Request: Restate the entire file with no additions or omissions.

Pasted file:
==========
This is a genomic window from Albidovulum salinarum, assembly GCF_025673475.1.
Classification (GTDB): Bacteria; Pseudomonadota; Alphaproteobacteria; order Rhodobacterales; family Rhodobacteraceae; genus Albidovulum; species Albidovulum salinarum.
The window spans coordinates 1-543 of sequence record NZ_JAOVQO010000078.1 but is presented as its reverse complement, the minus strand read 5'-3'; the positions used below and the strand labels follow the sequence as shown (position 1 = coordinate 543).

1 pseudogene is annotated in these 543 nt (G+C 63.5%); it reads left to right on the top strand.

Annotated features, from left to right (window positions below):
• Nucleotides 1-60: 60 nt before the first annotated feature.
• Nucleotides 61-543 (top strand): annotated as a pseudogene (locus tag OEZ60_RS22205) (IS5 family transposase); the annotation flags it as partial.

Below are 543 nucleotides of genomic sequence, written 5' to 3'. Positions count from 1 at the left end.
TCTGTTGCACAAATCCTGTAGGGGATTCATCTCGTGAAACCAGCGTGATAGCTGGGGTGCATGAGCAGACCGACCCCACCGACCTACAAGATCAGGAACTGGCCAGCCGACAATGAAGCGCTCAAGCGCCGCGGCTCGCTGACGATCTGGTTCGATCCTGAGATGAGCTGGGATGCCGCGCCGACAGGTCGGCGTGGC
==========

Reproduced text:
This is a genomic window from Albidovulum salinarum, assembly GCF_025673475.1.
Classification (GTDB): Bacteria; Pseudomonadota; Alphaproteobacteria; order Rhodobacterales; family Rhodobacteraceae; genus Albidovulum; species Albidovulum salinarum.
The window spans coordinates 1-543 of sequence record NZ_JAOVQO010000078.1 but is presented as its reverse complement, the minus strand read 5'-3'; the positions used below and the strand labels follow the sequence as shown (position 1 = coordinate 543).

1 pseudogene is annotated in these 543 nt (G+C 63.5%); it reads left to right on the top strand.

Annotated features, from left to right (window positions below):
• Nucleotides 1-60: 60 nt before the first annotated feature.
• Nucleotides 61-543 (top strand): annotated as a pseudogene (locus tag OEZ60_RS22205) (IS5 family transposase); the annotation flags it as partial.

Below are 543 nucleotides of genomic sequence, written 5' to 3'. Positions count from 1 at the left end.
TCTGTTGCACAAATCCTGTAGGGGATTCATCTCGTGAAACCAGCGTGATAGCTGGGGTGCATGAGCAGACCGACCCCACCGACCTACAAGATCAGGAACTGGCCAGCCGACAATGAAGCGCTCAAGCGCCGCGGCTCGCTGACGATCTGGTTCGATCCTGAGATGAGCTGGGATGCCGCGCCGACAGGTCGGCGTGGC